Canola is one of the biggest crops in Canada and it’s only getting bigger. In the five years from 2008 to 2013 Canadian farmers went from growing 10 million to 18 million metric tonnes, nearly doubling the canola harvest. With market demand anticipated to only increase in years to come, driven by a rising global demand for vegetable oils and other canola products, the same land is going to have to yield ever more bushels per acre.
Raising canola yields on the same land requires more intensive cultivation as well as rotating canola more frequently than in the past. This strategy carries significant risk of heavy losses as many canola pests and diseases are capable of overwintering in fields and on surrounding vegetation making them harder to control.
To test out the possible effects of this more intensive cultivation, researchers from Agriculture and Agri-Food Canada undertook a series of trial to see what happens. This team, which includes Neil Harker of the Lacombe Research Centre in Alberta, recently published their results in the Canadian Journal of Plant Science under the title “Canola rotation frequency impacts canola yield and associated pest species.”
To study the effects of more intensive cultivation the scientists conducted six years of trials at five sites across the Prairies using glyphosate and glufosinate resistant canola, treating them with the recommended amounts of herbicide each season. Each field had previously grown no-till wheat, barley, or oats. In different fields, they tested different rotation rates, alternating canola with various crops on one- and two-year intervals. After five years, researchers collected and analyzed the data, looking for the effects of temperature and precipitation, weed densities, blackleg disease levels, root maggot damage and canola yield.
“In terms of the number of sites,” Harker told us, “and the way it was conducted there hadn’t been a study quite like this before. To make this more useful we conducted an all-phases study, which means that if we had wheat in one year and canola the next we also had canola in that first year and wheat the next.” The all-phases nature of the research helped the research team eliminate single-year effects, like weather that may have just been, by chance, better for one crop rather than another.
Among the major results of the study was the finding that canola seed yields were not hurt significantly by decreasing the years of rotation between crops. At the same time, canola yields always improved when wheat or field pea were followed by barley between canola plantings. So while there was not significant loss with intensive cropping, yields were higher with rotations, as was expected. “What stood out to me the most,” Harker said, “was how consistent the improvement in production was with years between canola crops. In other words as you go from zero years (between crops) or continuous canola you had yield improving constantly as you put both one year and then two years between them.”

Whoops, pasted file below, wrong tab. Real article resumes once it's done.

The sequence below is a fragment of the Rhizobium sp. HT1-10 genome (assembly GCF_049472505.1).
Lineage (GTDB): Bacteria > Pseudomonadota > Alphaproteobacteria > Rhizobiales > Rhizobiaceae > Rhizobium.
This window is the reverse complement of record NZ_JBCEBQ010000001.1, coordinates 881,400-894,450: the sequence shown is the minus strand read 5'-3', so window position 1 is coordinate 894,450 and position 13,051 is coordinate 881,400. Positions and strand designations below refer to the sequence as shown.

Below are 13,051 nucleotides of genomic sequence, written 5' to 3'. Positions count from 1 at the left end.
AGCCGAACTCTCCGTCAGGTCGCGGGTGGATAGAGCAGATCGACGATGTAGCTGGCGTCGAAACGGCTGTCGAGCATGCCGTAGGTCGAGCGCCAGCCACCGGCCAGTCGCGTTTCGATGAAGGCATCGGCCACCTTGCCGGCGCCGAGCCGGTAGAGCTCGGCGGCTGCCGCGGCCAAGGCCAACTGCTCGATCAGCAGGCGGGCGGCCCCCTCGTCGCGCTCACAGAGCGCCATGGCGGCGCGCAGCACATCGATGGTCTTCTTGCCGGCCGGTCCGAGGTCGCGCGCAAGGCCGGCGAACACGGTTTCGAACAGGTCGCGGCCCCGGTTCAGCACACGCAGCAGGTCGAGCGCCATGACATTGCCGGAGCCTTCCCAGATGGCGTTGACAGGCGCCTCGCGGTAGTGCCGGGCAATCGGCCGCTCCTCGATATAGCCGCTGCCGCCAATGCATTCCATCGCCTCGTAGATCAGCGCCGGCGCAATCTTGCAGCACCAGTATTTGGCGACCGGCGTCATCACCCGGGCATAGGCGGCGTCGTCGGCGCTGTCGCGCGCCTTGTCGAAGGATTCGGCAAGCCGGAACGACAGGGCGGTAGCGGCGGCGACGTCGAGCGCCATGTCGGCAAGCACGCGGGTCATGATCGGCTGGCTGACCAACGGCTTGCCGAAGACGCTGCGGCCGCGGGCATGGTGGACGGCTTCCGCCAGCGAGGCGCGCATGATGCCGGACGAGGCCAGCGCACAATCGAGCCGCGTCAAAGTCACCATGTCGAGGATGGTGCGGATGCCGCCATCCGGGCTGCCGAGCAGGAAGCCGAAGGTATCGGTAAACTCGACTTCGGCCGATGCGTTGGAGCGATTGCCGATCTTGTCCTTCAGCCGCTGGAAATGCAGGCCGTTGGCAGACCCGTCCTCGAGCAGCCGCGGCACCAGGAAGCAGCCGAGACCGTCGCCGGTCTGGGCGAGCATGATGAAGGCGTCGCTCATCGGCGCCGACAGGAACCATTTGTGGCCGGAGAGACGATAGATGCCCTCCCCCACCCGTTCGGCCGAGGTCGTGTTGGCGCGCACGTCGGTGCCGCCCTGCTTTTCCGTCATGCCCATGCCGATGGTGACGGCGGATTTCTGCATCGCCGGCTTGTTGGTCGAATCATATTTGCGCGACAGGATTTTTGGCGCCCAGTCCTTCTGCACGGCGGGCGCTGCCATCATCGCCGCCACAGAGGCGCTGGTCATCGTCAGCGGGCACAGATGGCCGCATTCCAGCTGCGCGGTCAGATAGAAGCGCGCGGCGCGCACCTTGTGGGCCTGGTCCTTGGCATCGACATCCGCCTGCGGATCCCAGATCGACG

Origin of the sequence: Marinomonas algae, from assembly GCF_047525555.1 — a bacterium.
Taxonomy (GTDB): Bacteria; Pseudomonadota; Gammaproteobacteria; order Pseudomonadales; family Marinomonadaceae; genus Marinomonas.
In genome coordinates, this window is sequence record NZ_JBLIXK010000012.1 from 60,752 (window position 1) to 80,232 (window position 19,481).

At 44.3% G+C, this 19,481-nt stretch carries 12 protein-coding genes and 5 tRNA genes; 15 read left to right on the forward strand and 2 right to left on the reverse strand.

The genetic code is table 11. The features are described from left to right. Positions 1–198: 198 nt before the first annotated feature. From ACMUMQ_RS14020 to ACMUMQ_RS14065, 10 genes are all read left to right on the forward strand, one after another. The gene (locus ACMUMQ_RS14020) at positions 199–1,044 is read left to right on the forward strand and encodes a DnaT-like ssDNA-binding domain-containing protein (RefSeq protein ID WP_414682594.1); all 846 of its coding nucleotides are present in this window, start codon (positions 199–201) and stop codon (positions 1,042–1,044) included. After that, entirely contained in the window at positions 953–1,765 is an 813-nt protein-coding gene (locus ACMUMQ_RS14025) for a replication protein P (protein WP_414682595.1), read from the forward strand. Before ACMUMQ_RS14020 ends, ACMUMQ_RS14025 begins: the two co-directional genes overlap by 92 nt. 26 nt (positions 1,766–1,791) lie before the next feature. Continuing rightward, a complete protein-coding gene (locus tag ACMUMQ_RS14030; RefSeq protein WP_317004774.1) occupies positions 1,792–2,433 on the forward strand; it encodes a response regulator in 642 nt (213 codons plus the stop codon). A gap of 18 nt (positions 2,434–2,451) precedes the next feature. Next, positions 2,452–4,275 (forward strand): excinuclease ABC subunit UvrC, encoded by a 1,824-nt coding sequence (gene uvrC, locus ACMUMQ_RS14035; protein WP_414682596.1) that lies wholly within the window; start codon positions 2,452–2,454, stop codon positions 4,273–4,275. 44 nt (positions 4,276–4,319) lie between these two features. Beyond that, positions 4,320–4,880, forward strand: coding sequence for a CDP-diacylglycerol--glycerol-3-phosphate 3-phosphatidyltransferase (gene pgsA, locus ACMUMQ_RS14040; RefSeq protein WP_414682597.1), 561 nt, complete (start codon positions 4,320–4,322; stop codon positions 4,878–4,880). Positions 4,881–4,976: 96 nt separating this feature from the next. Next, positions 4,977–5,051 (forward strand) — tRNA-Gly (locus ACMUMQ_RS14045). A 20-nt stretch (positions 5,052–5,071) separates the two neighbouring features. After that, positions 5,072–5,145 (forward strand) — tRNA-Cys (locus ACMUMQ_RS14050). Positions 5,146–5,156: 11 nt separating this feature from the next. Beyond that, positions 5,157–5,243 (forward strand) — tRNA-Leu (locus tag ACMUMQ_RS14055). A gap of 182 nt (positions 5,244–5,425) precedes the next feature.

As for diseases and pests, the study confirmed what was long suspected, that growing canola intensively invites increased yield losses due to predation. “As you went from zero to two years,” Harker said, “you had pests, whether they were insects or disease, decreasing.”
Without a year or two of rotation between canola persistent pests proved highly resilient and hurt yields significantly. Another result of interest was that higher yields were produced at sites that had relatively uniform precipitation (no extremes of wet or dry) and generally cooler temperatures. If you live in a region that regularly experiences cooler than provincial average temperatures this may be another reason to consider canola planting.
While high frequency rotation of canola may be profitable in the short term it will be highly risky in the long term. To ensure sustainable production (and a profitable farm) the researchers recommend that farmers balance high immediate-income low diversity cropping with lower immediate-income, higher diversity systems. This can be accomplished by not using your entire farm for intensive cropping but only a portion, retaining one area in longer-term canola rotation. Managed over several years, rotating the areas of higher intensity cultivation, can yield strong returns for the careful farm manager.
Harker and his colleagues plan to continue the study for three more years. In addition to seeing how the trends they’ve identified continue they will be working with economic specialists to calculate the effects of different rotation strategies on a farmer’s bottom line.